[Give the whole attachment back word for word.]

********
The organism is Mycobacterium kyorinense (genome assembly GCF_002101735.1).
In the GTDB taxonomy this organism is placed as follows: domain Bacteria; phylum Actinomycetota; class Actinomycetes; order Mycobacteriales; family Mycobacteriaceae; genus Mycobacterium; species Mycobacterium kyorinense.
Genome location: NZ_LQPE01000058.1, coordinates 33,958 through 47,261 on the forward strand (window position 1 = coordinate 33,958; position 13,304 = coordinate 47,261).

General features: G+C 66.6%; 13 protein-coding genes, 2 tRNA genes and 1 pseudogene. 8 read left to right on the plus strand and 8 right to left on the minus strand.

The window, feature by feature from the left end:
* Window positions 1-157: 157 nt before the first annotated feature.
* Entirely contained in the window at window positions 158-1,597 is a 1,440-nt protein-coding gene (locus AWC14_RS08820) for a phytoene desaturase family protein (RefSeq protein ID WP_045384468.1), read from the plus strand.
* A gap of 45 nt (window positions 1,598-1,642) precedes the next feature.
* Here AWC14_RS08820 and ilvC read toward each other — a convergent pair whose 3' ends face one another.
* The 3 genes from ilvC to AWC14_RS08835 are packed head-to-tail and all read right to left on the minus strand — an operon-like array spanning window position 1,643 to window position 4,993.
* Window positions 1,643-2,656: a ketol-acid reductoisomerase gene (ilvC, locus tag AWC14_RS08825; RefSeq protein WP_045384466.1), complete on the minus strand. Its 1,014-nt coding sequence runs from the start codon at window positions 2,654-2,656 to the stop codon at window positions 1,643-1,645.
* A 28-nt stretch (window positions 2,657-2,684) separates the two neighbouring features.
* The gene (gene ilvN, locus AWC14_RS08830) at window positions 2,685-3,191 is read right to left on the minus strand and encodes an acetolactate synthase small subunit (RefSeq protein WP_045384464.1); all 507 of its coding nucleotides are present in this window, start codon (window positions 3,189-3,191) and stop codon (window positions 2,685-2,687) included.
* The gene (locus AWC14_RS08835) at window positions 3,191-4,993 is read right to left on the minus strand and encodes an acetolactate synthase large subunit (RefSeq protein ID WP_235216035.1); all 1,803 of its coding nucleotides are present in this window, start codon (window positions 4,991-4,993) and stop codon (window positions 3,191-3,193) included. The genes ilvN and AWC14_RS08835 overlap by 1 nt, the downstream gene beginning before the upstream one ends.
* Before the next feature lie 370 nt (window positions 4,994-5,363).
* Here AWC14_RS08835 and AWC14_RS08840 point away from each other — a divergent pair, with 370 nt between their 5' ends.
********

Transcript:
The organism is Mycobacterium kyorinense (genome assembly GCF_002101735.1).
In the GTDB taxonomy this organism is placed as follows: domain Bacteria; phylum Actinomycetota; class Actinomycetes; order Mycobacteriales; family Mycobacteriaceae; genus Mycobacterium; species Mycobacterium kyorinense.
Genome location: NZ_LQPE01000058.1, coordinates 33,958 through 47,261 on the forward strand (window position 1 = coordinate 33,958; position 13,304 = coordinate 47,261).

General features: G+C 66.6%; 13 protein-coding genes, 2 tRNA genes and 1 pseudogene. 8 read left to right on the plus strand and 8 right to left on the minus strand.

The window, feature by feature from the left end:
* Window positions 1-157: 157 nt before the first annotated feature.
* Entirely contained in the window at window positions 158-1,597 is a 1,440-nt protein-coding gene (locus AWC14_RS08820) for a phytoene desaturase family protein (RefSeq protein ID WP_045384468.1), read from the plus strand.
* A gap of 45 nt (window positions 1,598-1,642) precedes the next feature.
* Here AWC14_RS08820 and ilvC read toward each other — a convergent pair whose 3' ends face one another.
* The 3 genes from ilvC to AWC14_RS08835 are packed head-to-tail and all read right to left on the minus strand — an operon-like array spanning window position 1,643 to window position 4,993.
* Window positions 1,643-2,656: a ketol-acid reductoisomerase gene (ilvC, locus tag AWC14_RS08825; RefSeq protein WP_045384466.1), complete on the minus strand. Its 1,014-nt coding sequence runs from the start codon at window positions 2,654-2,656 to the stop codon at window positions 1,643-1,645.
* A 28-nt stretch (window positions 2,657-2,684) separates the two neighbouring features.
* The gene (gene ilvN, locus AWC14_RS08830) at window positions 2,685-3,191 is read right to left on the minus strand and encodes an acetolactate synthase small subunit (RefSeq protein WP_045384464.1); all 507 of its coding nucleotides are present in this window, start codon (window positions 3,189-3,191) and stop codon (window positions 2,685-2,687) included.
* The gene (locus AWC14_RS08835) at window positions 3,191-4,993 is read right to left on the minus strand and encodes an acetolactate synthase large subunit (RefSeq protein ID WP_235216035.1); all 1,803 of its coding nucleotides are present in this window, start codon (window positions 4,991-4,993) and stop codon (window positions 3,191-3,193) included. The genes ilvN and AWC14_RS08835 overlap by 1 nt, the downstream gene beginning before the upstream one ends.
* Before the next feature lie 370 nt (window positions 4,994-5,363).
* Here AWC14_RS08835 and AWC14_RS08840 point away from each other — a divergent pair, with 370 nt between their 5' ends.